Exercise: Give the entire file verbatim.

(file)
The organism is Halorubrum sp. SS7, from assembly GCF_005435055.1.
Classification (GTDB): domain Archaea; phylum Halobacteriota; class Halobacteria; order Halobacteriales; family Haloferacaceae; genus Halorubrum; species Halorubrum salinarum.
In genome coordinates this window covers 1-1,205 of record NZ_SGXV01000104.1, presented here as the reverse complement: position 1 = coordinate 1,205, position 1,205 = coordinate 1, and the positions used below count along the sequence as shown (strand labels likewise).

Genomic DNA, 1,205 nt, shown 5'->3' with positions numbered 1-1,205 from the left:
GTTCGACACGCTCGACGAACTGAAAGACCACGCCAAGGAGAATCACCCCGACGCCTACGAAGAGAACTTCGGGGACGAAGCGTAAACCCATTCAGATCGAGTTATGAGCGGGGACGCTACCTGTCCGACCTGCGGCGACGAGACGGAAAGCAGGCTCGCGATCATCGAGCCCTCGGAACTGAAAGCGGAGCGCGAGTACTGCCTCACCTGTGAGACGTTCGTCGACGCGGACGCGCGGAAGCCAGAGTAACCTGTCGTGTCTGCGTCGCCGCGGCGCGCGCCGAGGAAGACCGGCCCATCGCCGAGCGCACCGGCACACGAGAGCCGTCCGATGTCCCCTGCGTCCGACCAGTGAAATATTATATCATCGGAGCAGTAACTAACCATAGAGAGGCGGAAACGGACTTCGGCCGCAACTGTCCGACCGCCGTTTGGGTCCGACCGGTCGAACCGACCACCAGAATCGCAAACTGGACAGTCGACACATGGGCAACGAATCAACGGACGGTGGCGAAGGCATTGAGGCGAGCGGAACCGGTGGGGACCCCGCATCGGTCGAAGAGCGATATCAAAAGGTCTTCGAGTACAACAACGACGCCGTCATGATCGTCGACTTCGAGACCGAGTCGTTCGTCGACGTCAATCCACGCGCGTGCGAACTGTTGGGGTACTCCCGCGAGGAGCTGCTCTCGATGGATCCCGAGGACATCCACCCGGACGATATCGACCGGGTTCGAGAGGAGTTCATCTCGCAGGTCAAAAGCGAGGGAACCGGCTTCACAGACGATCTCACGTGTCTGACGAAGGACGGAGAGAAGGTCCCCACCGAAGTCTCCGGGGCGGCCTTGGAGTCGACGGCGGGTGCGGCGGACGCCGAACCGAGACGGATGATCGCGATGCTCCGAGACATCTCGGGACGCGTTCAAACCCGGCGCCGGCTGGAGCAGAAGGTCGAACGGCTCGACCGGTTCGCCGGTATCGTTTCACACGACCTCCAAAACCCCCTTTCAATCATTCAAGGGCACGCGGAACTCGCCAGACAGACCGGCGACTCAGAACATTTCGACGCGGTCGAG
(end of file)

The organism is Halorubrum sp. SS7, from assembly GCF_005435055.1.
Classification (GTDB): domain Archaea; phylum Halobacteriota; class Halobacteria; order Halobacteriales; family Haloferacaceae; genus Halorubrum; species Halorubrum salinarum.
In genome coordinates this window covers 1-1,205 of record NZ_SGXV01000104.1, presented here as the reverse complement: position 1 = coordinate 1,205, position 1,205 = coordinate 1, and the positions used below count along the sequence as shown (strand labels likewise).

Genomic DNA, 1,205 nt, shown 5'->3' with positions numbered 1-1,205 from the left:
GTTCGACACGCTCGACGAACTGAAAGACCACGCCAAGGAGAATCACCCCGACGCCTACGAAGAGAACTTCGGGGACGAAGCGTAAACCCATTCAGATCGAGTTATGAGCGGGGACGCTACCTGTCCGACCTGCGGCGACGAGACGGAAAGCAGGCTCGCGATCATCGAGCCCTCGGAACTGAAAGCGGAGCGCGAGTACTGCCTCACCTGTGAGACGTTCGTCGACGCGGACGCGCGGAAGCCAGAGTAACCTGTCGTGTCTGCGTCGCCGCGGCGCGCGCCGAGGAAGACCGGCCCATCGCCGAGCGCACCGGCACACGAGAGCCGTCCGATGTCCCCTGCGTCCGACCAGTGAAATATTATATCATCGGAGCAGTAACTAACCATAGAGAGGCGGAAACGGACTTCGGCCGCAACTGTCCGACCGCCGTTTGGGTCCGACCGGTCGAACCGACCACCAGAATCGCAAACTGGACAGTCGACACATGGGCAACGAATCAACGGACGGTGGCGAAGGCATTGAGGCGAGCGGAACCGGTGGGGACCCCGCATCGGTCGAAGAGCGATATCAAAAGGTCTTCGAGTACAACAACGACGCCGTCATGATCGTCGACTTCGAGACCGAGTCGTTCGTCGACGTCAATCCACGCGCGTGCGAACTGTTGGGGTACTCCCGCGAGGAGCTGCTCTCGATGGATCCCGAGGACATCCACCCGGACGATATCGACCGGGTTCGAGAGGAGTTCATCTCGCAGGTCAAAAGCGAGGGAACCGGCTTCACAGACGATCTCACGTGTCTGACGAAGGACGGAGAGAAGGTCCCCACCGAAGTCTCCGGGGCGGCCTTGGAGTCGACGGCGGGTGCGGCGGACGCCGAACCGAGACGGATGATCGCGATGCTCCGAGACATCTCGGGACGCGTTCAAACCCGGCGCCGGCTGGAGCAGAAGGTCGAACGGCTCGACCGGTTCGCCGGTATCGTTTCACACGACCTCCAAAACCCCCTTTCAATCATTCAAGGGCACGCGGAACTCGCCAGACAGACCGGCGACTCAGAACATTTCGACGCGGTCGAG